Scott: Exactly. We were talking earlier that you had your own Wikipedia page, which I think is so cool. And maybe the coolest part of the whole interview. Yeah. That’s a joke. But your record, your college record was like 118. Is that right? And pitching so clearly not a whole lot of home runs given up period, but the few perhaps that occurred, good to learn from them.
Haley: Yeah. My career at Michigan was successful. I’m very proud of it. I love it, but it wasn’t just me that did that. It was my coaches and my team, my teammates, the different teammates throughout the years, just really buying into what they’re believing in. And knowing that every day I’m going to throw a bullpen or every day I’m on the field, I’m getting better. And I give so much credit to my teammates, specifically my three coaches, Carol Hutchins, Bonnie Soul, and Jen Brundage. They have completely made me into the athlete I am today. They made me into the Michigan woman I am today. And without them, I would not be the person or woman I am today. And I’m so thankful for them. Jen Brundage, specifically for my pitching, we went through it all together, all those ups and downs and injuries and some little arguments in the bullpen, but lots of smiles. This has happened and I wouldn’t trade any of that experience for anything, because like I said, it led me to where I am today and I’ve only grown from those experiences.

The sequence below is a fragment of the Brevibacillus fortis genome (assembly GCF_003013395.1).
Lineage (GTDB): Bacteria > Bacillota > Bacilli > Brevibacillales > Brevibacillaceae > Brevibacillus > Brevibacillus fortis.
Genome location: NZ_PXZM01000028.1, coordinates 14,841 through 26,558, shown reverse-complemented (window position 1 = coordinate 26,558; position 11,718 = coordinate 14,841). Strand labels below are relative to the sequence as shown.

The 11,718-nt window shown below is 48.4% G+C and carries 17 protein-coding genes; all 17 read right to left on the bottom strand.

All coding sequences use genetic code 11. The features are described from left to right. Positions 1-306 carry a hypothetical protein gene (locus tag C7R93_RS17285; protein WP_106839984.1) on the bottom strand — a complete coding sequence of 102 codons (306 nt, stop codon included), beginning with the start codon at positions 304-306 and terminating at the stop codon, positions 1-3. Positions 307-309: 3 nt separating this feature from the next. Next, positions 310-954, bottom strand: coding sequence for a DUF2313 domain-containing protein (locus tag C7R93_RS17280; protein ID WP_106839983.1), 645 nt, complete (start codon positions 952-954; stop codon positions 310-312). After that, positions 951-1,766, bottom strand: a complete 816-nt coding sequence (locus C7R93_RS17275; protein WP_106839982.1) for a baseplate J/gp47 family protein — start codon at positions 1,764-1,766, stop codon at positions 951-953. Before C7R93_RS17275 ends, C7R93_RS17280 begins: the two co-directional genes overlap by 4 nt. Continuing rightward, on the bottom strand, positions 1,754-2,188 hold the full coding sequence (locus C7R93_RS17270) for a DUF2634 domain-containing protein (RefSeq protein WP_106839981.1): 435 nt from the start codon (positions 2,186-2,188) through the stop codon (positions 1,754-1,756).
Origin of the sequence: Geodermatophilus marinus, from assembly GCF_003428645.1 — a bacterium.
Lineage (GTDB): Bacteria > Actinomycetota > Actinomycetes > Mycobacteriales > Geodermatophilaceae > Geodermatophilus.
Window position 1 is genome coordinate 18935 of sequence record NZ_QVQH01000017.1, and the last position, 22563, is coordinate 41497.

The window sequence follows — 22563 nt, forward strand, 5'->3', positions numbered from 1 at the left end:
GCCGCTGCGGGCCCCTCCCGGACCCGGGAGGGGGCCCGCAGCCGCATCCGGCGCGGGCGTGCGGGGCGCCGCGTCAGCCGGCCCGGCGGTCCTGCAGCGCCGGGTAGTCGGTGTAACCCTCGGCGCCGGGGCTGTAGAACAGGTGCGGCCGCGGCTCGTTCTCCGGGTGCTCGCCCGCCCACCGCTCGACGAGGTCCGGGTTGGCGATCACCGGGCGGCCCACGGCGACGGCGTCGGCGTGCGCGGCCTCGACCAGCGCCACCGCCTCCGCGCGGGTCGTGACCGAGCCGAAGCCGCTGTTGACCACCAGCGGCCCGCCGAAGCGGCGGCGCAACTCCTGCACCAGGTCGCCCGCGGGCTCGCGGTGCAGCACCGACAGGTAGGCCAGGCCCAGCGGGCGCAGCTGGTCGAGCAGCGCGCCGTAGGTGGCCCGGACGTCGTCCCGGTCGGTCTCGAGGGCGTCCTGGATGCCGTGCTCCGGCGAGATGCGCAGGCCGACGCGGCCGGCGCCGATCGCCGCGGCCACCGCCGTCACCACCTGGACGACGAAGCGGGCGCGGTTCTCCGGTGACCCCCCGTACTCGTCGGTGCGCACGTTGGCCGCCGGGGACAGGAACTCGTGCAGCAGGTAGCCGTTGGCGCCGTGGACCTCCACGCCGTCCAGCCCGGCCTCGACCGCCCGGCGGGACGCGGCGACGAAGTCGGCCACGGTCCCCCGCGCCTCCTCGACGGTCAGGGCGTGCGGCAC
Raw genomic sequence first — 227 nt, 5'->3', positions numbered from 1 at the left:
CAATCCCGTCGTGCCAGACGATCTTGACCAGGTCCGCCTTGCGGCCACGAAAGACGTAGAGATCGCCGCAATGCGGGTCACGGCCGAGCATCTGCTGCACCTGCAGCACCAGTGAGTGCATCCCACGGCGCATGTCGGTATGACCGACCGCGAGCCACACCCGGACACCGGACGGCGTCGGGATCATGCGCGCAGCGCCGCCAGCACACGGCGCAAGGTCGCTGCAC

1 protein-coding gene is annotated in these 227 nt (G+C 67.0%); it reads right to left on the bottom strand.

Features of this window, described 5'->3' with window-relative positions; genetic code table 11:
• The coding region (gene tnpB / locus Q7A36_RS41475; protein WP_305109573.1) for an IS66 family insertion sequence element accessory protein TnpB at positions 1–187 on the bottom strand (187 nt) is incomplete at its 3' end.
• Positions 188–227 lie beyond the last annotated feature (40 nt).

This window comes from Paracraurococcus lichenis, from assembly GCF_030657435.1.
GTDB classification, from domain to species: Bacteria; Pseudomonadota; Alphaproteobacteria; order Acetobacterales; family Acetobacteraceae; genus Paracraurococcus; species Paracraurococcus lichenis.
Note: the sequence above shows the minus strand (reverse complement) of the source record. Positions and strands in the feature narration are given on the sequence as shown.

Scott: That’s outstanding. Very cool to hear. What you’re doing, in general, is awesome for you. Not just women but also specifically for younger women or girls who are playing softball or playing any sport. I have a daughter coming in December, so, I’m starting to get very introspective and think about what are the things I would aspire for her to do or people for her to look up to. And so, I think of someone like yourself who has achieved really cool things, in a relatively short period of time. And I think my question to you is when you think about younger women or girls looking up to what you do, what does that feel like? Is there pressure there? Is it inspiring? Is there kind of an emotional component of that?